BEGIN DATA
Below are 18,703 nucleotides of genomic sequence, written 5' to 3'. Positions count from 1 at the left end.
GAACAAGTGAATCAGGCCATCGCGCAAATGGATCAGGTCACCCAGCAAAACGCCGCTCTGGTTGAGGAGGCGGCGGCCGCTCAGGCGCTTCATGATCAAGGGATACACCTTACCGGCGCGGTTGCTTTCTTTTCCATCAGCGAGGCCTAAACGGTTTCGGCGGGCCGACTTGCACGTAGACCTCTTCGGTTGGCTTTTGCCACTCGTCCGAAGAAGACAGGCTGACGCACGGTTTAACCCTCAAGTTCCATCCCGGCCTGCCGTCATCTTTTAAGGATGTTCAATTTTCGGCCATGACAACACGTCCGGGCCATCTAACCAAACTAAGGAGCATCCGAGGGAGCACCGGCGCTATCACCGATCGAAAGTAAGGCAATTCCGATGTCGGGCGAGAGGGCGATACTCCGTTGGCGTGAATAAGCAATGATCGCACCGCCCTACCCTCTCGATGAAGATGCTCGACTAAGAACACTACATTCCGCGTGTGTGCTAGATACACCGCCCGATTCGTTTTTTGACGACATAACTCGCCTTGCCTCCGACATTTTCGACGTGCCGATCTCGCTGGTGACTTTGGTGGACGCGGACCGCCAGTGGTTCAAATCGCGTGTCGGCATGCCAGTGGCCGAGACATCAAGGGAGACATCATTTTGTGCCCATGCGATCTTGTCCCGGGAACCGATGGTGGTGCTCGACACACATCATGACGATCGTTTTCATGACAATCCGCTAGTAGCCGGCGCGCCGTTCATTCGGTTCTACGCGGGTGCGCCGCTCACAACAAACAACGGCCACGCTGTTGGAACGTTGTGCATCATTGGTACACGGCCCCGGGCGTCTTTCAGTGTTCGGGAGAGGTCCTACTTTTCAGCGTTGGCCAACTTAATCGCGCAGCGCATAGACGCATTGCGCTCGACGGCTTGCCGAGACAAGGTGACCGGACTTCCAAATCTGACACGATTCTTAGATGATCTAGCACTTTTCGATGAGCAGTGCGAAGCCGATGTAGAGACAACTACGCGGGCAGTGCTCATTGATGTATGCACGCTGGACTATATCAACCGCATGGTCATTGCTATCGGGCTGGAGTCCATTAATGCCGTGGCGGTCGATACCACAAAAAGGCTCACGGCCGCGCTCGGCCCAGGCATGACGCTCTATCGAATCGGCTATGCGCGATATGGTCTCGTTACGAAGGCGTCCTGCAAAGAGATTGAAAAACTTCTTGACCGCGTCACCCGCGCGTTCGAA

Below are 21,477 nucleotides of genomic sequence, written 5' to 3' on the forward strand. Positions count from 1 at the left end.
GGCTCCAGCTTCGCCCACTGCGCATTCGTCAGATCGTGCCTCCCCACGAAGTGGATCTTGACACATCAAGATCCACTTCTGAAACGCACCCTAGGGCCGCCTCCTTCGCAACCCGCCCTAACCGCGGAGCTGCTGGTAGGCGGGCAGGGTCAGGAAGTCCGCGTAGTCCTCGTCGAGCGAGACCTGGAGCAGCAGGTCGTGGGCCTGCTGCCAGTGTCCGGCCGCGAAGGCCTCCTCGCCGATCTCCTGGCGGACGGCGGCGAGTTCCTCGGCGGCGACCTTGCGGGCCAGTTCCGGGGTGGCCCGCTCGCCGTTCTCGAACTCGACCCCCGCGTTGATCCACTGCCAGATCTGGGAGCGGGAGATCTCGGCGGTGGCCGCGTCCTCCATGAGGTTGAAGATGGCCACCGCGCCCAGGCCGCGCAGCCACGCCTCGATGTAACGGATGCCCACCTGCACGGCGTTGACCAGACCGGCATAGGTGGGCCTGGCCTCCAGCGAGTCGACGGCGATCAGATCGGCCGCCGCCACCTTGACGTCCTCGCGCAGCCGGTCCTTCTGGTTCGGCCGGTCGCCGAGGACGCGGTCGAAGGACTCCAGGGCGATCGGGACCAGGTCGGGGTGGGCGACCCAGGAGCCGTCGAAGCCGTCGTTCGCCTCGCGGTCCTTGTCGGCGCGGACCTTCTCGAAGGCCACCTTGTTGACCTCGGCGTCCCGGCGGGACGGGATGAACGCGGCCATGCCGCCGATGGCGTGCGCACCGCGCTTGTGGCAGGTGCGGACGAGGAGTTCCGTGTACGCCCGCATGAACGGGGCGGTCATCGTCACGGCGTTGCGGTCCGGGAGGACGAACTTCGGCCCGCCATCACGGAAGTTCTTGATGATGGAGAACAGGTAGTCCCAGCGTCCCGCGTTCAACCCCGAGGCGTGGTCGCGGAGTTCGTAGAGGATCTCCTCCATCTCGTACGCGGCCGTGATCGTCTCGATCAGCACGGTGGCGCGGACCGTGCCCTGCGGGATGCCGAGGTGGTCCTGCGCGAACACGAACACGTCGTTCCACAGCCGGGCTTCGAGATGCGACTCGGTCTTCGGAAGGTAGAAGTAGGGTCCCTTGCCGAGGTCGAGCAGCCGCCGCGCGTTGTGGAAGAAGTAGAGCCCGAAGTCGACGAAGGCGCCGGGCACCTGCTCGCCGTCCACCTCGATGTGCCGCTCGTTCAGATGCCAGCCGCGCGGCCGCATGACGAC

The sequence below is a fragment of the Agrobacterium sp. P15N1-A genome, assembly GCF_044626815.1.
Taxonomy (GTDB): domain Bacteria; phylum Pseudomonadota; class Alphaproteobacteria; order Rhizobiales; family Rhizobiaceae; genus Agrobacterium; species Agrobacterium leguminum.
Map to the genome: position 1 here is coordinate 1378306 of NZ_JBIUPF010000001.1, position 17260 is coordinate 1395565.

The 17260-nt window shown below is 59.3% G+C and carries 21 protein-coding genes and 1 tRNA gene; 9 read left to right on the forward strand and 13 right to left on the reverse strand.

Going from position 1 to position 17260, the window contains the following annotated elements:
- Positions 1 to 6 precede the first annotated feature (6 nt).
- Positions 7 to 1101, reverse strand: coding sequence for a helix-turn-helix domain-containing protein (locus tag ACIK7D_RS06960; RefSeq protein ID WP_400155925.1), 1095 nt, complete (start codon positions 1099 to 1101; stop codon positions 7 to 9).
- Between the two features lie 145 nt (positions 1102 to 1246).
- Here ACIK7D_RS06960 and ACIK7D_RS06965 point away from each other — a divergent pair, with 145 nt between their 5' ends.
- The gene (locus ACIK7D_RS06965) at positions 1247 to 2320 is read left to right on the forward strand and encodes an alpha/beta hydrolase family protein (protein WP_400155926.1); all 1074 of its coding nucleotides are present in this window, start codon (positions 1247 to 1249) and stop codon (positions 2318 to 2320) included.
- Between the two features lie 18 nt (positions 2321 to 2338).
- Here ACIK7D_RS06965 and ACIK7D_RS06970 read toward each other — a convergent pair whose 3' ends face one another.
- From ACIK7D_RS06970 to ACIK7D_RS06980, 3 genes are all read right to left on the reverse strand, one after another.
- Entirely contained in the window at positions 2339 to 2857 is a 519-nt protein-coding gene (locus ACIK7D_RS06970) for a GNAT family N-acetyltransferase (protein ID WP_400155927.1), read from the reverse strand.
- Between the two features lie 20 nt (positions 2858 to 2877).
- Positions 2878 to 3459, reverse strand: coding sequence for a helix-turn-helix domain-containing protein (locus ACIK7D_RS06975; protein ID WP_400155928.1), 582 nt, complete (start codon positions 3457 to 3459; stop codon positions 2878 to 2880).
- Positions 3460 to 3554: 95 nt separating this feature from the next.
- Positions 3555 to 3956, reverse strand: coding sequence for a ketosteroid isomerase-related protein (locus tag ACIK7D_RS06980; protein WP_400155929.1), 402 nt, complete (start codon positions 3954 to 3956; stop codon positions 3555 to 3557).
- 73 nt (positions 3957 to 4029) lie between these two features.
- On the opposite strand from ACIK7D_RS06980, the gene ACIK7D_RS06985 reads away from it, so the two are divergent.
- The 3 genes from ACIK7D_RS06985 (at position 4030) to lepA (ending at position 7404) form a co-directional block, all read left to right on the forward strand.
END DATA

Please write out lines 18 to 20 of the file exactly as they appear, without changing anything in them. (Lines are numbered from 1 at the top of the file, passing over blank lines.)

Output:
- Entirely contained in the window at positions 2339 to 2857 is a 519-nt protein-coding gene (locus ACIK7D_RS06970) for a GNAT family N-acetyltransferase (protein ID WP_400155927.1), read from the reverse strand.
- Between the two features lie 20 nt (positions 2858 to 2877).
- Positions 2878 to 3459, reverse strand: coding sequence for a helix-turn-helix domain-containing protein (locus ACIK7D_RS06975; protein ID WP_400155928.1), 582 nt, complete (start codon positions 3457 to 3459; stop codon positions 2878 to 2880).